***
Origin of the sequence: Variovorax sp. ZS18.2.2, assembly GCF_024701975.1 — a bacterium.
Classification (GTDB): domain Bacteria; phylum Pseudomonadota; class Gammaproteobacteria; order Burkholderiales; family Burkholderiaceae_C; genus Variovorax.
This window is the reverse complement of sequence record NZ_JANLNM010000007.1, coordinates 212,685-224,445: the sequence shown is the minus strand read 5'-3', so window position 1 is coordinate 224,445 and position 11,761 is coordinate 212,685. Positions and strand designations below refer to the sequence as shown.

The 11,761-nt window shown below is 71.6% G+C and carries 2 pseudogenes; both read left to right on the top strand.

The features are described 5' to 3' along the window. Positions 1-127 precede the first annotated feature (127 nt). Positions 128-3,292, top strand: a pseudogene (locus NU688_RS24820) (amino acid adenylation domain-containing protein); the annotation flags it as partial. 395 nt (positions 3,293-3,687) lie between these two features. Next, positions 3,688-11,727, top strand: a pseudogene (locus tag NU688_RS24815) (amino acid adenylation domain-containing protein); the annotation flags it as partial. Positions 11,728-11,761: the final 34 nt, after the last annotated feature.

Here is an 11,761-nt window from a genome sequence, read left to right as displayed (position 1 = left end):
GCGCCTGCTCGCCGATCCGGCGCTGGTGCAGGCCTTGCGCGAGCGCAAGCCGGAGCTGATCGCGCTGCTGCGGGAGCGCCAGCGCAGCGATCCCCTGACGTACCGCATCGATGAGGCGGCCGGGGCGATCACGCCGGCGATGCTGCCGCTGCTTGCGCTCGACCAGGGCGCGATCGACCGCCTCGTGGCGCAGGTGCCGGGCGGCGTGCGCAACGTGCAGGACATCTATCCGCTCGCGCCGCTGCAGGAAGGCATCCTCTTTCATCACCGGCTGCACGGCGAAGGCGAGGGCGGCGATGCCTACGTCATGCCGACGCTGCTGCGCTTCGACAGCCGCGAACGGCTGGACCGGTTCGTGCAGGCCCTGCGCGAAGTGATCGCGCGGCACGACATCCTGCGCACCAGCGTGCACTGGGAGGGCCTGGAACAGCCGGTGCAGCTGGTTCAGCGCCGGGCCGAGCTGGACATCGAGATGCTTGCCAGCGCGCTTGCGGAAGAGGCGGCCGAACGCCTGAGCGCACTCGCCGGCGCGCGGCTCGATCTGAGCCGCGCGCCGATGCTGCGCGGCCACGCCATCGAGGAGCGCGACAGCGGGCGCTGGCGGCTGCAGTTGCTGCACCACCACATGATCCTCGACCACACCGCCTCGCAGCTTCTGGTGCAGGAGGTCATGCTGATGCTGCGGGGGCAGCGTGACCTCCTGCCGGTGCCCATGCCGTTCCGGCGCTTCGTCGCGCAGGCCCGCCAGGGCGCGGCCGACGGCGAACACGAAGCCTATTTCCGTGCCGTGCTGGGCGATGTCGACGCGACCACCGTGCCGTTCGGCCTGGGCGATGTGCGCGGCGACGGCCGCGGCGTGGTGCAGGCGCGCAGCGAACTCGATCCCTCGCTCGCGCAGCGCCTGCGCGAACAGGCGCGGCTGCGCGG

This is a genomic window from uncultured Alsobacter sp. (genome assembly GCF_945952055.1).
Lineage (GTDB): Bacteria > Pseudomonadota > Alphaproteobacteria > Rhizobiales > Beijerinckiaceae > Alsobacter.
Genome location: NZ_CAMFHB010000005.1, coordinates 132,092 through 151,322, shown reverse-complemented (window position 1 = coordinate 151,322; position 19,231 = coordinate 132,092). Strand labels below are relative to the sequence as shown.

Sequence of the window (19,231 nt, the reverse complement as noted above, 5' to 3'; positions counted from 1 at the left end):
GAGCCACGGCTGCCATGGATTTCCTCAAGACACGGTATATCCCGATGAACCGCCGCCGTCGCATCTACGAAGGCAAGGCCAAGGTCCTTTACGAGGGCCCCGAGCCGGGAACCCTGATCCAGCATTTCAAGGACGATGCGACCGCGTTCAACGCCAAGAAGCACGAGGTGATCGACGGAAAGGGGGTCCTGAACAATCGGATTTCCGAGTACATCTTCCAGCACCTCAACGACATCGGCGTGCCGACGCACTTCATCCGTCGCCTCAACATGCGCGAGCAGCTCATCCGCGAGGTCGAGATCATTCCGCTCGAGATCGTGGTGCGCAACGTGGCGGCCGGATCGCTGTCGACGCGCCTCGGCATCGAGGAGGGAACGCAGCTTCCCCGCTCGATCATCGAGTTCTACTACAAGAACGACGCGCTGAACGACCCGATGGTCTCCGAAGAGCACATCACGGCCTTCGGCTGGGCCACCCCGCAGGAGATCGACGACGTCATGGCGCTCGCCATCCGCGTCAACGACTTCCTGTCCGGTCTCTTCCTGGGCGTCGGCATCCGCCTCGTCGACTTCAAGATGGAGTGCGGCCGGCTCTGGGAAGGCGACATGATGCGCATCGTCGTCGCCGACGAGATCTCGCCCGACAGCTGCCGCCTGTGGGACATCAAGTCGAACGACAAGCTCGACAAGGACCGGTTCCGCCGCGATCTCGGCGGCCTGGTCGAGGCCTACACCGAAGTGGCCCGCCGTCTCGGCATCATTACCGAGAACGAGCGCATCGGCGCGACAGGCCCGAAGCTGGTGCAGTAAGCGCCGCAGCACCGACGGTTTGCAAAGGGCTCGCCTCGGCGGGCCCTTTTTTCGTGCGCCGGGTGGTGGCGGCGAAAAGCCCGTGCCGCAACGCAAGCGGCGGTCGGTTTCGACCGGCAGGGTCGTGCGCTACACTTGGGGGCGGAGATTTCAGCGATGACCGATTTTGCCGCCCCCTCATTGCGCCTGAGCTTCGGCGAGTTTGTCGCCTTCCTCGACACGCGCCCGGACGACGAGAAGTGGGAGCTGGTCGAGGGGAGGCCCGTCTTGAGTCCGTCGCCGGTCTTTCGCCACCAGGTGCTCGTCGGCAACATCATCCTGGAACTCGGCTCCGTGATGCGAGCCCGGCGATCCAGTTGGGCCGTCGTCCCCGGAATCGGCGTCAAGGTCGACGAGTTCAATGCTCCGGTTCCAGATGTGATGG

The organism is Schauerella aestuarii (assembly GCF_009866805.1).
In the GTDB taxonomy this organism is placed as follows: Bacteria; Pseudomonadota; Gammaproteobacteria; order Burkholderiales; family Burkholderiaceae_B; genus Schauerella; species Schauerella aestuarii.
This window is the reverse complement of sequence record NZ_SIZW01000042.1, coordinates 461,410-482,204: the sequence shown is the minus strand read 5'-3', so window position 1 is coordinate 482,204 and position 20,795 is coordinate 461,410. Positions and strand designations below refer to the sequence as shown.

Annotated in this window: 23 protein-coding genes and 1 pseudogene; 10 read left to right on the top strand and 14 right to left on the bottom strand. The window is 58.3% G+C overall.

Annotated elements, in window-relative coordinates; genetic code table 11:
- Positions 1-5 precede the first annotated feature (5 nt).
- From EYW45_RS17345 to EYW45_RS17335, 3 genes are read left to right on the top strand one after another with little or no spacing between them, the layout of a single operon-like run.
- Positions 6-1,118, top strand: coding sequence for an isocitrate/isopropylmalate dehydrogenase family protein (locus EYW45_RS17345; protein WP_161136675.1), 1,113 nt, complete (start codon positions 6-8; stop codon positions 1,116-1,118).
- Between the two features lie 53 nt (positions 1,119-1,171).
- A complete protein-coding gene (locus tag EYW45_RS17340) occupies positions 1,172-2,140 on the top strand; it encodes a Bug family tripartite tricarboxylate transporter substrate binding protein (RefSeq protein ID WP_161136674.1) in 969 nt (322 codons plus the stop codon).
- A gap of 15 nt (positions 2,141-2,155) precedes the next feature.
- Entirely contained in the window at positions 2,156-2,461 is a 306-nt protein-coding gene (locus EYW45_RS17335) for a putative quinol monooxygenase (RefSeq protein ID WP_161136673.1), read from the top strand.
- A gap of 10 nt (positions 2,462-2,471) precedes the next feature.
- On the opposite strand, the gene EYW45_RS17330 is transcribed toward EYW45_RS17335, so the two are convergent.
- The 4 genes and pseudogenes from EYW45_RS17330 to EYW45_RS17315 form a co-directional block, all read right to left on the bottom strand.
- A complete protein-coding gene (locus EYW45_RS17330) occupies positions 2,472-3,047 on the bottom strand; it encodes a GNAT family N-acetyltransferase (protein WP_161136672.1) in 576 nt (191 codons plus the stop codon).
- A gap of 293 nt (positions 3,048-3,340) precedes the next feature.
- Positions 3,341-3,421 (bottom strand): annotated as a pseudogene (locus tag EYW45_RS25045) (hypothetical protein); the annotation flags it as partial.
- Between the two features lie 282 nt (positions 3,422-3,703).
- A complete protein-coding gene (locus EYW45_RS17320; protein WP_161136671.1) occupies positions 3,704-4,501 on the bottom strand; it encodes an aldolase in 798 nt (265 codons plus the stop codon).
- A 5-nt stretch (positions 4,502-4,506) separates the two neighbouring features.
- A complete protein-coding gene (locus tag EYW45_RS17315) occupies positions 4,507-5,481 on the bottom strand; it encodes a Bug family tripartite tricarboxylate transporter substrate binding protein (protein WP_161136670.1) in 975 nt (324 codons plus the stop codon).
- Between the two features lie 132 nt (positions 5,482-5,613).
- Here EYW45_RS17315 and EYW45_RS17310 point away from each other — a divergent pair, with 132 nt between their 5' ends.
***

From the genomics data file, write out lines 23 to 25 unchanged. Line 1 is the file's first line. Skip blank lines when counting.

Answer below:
- A gap of 15 nt (positions 2,141-2,155) precedes the next feature.
- Entirely contained in the window at positions 2,156-2,461 is a 306-nt protein-coding gene (locus EYW45_RS17335) for a putative quinol monooxygenase (RefSeq protein ID WP_161136673.1), read from the top strand.
- A gap of 10 nt (positions 2,462-2,471) precedes the next feature.